Withdrawals for other purposes are taxed at your full tax rate, with an extra 20 percent penalty. The penalty is waived if you are at least 65 or disabled, and if you die and do not leave the account to a spouse, the account is distributed with tax but with no penalty.

You can make a once in a lifetime rollover or transfer from an IRA to an HSA up to the annual HSA funding limit. This is usually not advised since you would lose the ability to contribute and take an HSA tax deduction for the amount you transfer, but it can be an emergency source of funds without paying taxes or penalties.

If you contribute to a general-purpose Flexible Spending Account (FSA), often called a health, health care or medical FSA, you may not contribute to an HSA even if you have an otherwise-qualifying high deductible health plan. But you may contribute to both a HSA and a limited-purpose FSA. Money in an FSA is lost if not used within a specified period, however, so you can only use it for expected expenses. Unexpected medical expenses you pay with after-tax dollars.

Paying current expenses from the HSA
If you are not maxing out your retirement accounts, you generally should pay current expenses from the HSA. If you are in a 25 percent tax bracket and have $1,000 in medical bills, taking $1,000 from the HSA, and taking advantage of the fact that this wasn't an out of pocket expense so that you can invest an extra $1,000 in your Roth IRA or $1,333 in your 401(k), works to your benefit.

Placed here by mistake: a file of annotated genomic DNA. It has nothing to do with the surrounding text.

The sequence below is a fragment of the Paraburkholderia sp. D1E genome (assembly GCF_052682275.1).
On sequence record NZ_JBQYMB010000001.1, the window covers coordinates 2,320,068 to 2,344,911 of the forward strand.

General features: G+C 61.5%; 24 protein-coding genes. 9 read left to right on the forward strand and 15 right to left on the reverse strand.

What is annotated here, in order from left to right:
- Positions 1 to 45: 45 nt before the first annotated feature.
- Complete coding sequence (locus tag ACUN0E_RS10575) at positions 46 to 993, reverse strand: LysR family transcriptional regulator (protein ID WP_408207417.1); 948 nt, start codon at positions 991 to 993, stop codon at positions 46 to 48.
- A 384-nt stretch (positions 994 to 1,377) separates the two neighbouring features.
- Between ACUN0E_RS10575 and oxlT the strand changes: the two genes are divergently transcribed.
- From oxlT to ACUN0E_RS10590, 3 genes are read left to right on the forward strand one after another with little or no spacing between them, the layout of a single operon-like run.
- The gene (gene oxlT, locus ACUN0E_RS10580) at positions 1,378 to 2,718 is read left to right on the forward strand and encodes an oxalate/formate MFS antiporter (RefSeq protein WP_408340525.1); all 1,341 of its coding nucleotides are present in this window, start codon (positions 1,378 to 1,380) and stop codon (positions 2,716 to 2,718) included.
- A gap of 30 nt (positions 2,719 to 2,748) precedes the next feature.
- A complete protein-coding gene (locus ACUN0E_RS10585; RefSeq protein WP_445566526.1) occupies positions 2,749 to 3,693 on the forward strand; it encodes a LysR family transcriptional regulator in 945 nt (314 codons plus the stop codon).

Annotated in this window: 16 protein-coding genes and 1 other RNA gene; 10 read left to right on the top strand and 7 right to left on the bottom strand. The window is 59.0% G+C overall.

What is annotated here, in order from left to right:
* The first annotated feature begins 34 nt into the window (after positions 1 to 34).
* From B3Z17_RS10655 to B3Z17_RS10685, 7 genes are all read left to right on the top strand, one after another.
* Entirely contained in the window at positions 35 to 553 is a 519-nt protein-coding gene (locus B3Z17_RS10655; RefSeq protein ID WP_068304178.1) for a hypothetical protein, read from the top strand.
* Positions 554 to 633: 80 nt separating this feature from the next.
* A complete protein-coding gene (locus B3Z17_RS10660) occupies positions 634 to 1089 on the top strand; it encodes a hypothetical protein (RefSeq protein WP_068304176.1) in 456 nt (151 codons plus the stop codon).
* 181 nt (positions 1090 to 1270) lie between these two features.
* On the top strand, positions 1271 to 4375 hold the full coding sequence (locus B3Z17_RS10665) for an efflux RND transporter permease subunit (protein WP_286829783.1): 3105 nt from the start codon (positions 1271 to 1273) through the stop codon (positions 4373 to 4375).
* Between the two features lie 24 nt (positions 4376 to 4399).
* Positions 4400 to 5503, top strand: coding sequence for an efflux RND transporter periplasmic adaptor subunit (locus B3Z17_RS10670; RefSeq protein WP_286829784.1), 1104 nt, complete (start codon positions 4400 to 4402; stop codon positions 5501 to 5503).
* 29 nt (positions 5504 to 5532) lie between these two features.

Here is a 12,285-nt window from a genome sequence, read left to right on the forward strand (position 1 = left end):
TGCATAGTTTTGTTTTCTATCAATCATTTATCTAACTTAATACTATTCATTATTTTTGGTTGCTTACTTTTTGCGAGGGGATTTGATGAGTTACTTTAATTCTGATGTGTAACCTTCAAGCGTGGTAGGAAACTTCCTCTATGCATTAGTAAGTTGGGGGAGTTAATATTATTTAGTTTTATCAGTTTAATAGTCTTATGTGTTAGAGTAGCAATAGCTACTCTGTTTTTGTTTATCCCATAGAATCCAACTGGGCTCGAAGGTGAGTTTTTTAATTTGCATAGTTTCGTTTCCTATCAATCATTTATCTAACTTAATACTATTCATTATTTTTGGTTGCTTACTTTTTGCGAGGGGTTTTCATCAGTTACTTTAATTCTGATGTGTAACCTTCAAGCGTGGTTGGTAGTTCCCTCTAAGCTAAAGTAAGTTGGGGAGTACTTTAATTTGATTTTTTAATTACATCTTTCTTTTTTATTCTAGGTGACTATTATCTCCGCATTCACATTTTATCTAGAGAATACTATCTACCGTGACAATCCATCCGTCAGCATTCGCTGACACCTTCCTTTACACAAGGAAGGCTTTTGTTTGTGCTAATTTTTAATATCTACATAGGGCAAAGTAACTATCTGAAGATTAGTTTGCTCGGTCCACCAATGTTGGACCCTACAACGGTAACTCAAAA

If you kept the $1,000 in the HSA and paid the expense out of pocket, you would have the right to withdraw $1,000 from the HSA later to cover the expense and spend $1,000 on anything later. But if you invested the $1,000 in a Roth IRA, you gained the right to spend not only that $1,000 on anything in retirement, but also the gains on that $1,000; if you invested $1,333 in a 401(k), that is just as good after adjusting for the 25 percent tax you will pay in retirement.

HSAs can be used to pay Medicare premiums and other medical expenses in retirement. If you are too healthy in retirement and can't use the HSA for medical expenses (even past ones), the non-medical portion is still as good as a traditional IRA once you are age 65.

Your HSA legacy
You have the option to leave your HSA to your spouse who could roll your HSA into their HSA account, treating the funds as if they'd always been there and using them tax free for their medical expenses.

The rules are different if you choose a beneficiary other than a spouse. If you die with an HSA balance remaining, the tax on the entire balance becomes due and payable in the first year after your death. Your beneficiary does have the option to use funds in the account to pay your medical expenses within one year of your death. And your beneficiary is not eligible to use remaining balances in your HSA to pay their own medical expenses. Nor is your beneficiary eligible to collect payment for your past out of pocket expenses since your beneficiary didn't pay for them, you did.